Increasing HIV/STI Prevention Among Women on Probation: New Study
Over one million women in the United States are currently on probation, parole or under some form of community supervision. An estimated 14 percent of these women are currently infected with HIV. The reasons for this high prevalence rate include drug involvement and an increased likelihood of engaging in risky sexual behaviors—sometimes trading sex for money, drugs or a place to stay.
The Social Intervention Group of the Columbia School of Social Work has just now completed a study addressing the needs of this vulnerable population, with funding from the National Institute on Drug Abuse. Led by Professor Nabila El-Bassel and Associate Professor Louisa Gilbert, the study, known as Project WORTH (stands for Women on the Road to Health), marks the first full-scale randomized clinical trial to study the efficacy of HIV prevention for women under community supervision in New York City in order to reduce their risks of exposure to the HIV virus and STIs, increase HIV testing, and link women to HIV care and other services.
The study, which is reported this month in PLOS ONE, randomly assigned 306 women from community supervision settings to receive either HIV/STI prevention intervention or a wellness promotion intervention. Of the 204 women assigned to the HIV/STI prevention intervention, 101 were enrolled in a four-session traditional group-based HIV/STI prevention and testing intervention and 103 participated in a four-session multimedia group-based HIV/STI prevention and testing intervention.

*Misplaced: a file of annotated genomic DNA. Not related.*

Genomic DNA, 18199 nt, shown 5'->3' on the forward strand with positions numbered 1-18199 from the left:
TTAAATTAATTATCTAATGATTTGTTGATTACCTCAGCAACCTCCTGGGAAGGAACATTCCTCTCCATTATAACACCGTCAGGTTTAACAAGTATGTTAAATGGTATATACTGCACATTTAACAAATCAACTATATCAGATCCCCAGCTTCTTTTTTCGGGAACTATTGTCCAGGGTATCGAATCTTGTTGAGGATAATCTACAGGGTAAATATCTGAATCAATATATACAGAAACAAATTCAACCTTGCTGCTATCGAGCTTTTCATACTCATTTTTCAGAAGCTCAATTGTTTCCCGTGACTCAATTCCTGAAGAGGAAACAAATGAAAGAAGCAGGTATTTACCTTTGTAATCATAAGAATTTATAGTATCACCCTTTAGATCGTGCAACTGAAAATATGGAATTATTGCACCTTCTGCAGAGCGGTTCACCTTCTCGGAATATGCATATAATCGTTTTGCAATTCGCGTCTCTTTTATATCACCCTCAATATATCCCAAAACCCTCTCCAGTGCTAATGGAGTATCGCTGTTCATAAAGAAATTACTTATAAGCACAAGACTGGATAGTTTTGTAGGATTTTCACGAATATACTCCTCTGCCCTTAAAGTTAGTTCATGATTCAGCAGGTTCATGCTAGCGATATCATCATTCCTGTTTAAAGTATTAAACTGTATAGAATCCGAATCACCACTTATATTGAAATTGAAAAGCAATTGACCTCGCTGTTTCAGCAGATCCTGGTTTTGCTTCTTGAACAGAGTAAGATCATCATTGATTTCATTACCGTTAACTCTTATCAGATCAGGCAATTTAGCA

Although both HIV interventions covered the same content, those enrolled in the traditional arm received the material from a trained professional while those participating in the multimedia arm were presented with material by computer/tablet- based tools. At the 12-month follow-up, those who had received the traditional or multimedia intervention were more likely to report that they had reduced their sexual risk behaviors and increased their access to HIV care, compared to women in the wellness promotion control arm.
These findings suggest that even a brief HIV intervention can help drug-involved vulnerable women under community supervision to reduce the behavior that puts them at risk for HIV as well as seek the health care they need. What is unique about the study is that it provided two evidence-based HIV intervention modalities for women to gain knowledge of the risks they are facing and acquire the skills that are needed to lead healthier lives.
Although both forms of intervention proved to be successful, the multimedia intervention has a number of advantages over the traditional one. It is more cost effective and can therefore be replicated and on a wide scale, even reaching areas with limited access to social services and trained professionals. In addition, reliance on a multimedia tool ensures a higher degree of intervention fidelity.
Dr. El-Bassel said: “I am pleased that the results showed that both multimedia and face-to-face intervention modalities worked quite well in reducing HIV risks and helping women to access the care that they need. The women who participated in the study were enthusiastic about the opportunity to learn and felt empowered to stay healthy and protect themselves from HIV, STIs, and HCV. The interventions are now ready to be scaled up to community supervision programs in other cities for women affected by HIV.”
In the scale-up of the study, women may choose one of these two intervention options, depending on whether they prefer learning through a traditional setting or a self-paced, computerized program.
Image: Characters from the mulitmedia, computer-based intervention known as Project Worth.